The country has nearly ground to a halt as #thebeastfromtheeast and #stormemma bring temperatures and snow that Ireland just isn’t used to or prepared for.
Having grown up with frosty, snowy winters, I thought I’d share a few tips on keeping your family safe in the arctic conditions this spring 2018, so you still get to enjoy the rare winter and are aware of things to look out for on the road.
Put several layers on everyone’s top and bottom half, including feet. Tights are a great base layer for little ones. Leggins or PJ bottoms work a treat too. Don’t forget an extra pair or two of socks!
Your outer layer should be wind- an waterproof, so think rain gear, if you don’t have snow gear. Be mindful of gaps at ankles, waist and neck in particular, especially when the wind is howling. Close these by tucking base layers into socks and trousers. Use scarves over hoods or balaclava hats under hoods.
There’s a great selection of cosy layering options made with natural fibres in our clothing section – they’ll bring some colour to your winter too.
Keeping the littlest ones warm
The safest place for babies to enjoy this weather is in a baby carrier or baby sling, close to the wearer’s body, under the same outer layer as them. You don’t need to have specialist equipment for your winter outings! There’s a few DIY ideas, as well tips on layering, in this article.
For the wearer to be on safe footing, it’s best to have baby in an ergonomic position in the sling on the wearer’s body. To prevent slipping, you can stick masking tape or plasters (the kind that comes in a long strip to cut off) to the soles of your shoes, or slip on spikes.
No coats under seat belts
Winter coats trap air in inside puffy fibre, in order to insulate against the cold. When you need to break suddenly, the fibres compress more than you are able to when tightening the seat belt. For a three point harness, this means that children can then slip through the belt as they are being catapulted forward. In a three-point belt, the lap belt can ride up into the abdomen. More information , including a video demonstration, can be found here.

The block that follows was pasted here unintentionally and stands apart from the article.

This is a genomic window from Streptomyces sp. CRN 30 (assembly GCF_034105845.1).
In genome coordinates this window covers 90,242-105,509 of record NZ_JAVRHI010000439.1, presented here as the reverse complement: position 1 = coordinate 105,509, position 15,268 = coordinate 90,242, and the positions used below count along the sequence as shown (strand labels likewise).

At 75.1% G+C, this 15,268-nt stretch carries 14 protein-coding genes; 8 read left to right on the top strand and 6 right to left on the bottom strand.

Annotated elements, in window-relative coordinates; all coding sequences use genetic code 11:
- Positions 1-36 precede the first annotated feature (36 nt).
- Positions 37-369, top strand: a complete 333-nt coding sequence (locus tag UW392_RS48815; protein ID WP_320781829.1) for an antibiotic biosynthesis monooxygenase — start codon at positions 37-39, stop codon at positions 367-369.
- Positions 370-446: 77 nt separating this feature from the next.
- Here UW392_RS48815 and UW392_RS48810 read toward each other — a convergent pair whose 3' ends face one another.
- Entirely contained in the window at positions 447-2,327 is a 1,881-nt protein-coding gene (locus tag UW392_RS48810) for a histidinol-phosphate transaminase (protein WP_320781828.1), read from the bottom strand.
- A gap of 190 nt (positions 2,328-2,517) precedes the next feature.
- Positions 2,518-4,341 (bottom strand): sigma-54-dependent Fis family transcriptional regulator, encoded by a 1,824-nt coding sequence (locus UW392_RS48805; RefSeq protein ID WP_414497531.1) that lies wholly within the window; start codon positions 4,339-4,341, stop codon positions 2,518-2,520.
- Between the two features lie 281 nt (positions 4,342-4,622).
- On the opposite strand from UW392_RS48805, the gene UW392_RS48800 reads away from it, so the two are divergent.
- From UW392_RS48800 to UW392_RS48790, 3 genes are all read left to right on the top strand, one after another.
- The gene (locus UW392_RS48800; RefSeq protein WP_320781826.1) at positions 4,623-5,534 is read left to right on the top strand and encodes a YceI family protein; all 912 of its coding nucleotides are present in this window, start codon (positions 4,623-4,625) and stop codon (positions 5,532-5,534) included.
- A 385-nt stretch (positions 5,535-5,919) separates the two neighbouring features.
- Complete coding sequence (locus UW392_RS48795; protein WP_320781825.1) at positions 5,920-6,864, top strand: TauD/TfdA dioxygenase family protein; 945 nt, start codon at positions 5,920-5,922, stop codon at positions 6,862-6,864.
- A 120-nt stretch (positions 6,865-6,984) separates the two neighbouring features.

Wet shoes and boots
When you come back inside from your snow joys, make sure you dry your footwear for the next use! Stuff shoes and boots with newspaper, put them on a sheet of newspaper near a source of heat. And remember that wellies don’t insulate against the cold, so put on as many socks as you can fit in. They also tend to be very slippy on snow and ice…
Emergency kit for your car
If you absolutely do have to go out in the car, clear the tyres from slush and snow all around first, particularly at the front. When these accumulations compact, they can block the wheels from steering.
Clear your car completely of snow before you set off. Snow blown or sliding from the roof and bonnet can suddenly block your view or land on other car’s windscreens. There’s a reason other countries issue penalty points for failure to clear your car!
Be mindful that compacted snow turns to ice (which is why it’s a good idea to clear drives, steps and footpaths). With fresh snow being blown on top, it can be impossible to see these patches. Tyres on Irish cars are not made for these conditions. This will continue to be an issue when snow melts and refreezes over the coming days.
Have an emergency kit with you in case you get stuck: blankets, torch or candle and lighter, fully charged phone, flask with hot drink, hi-vis jacket.
Wishing you and your family a safe snow break!
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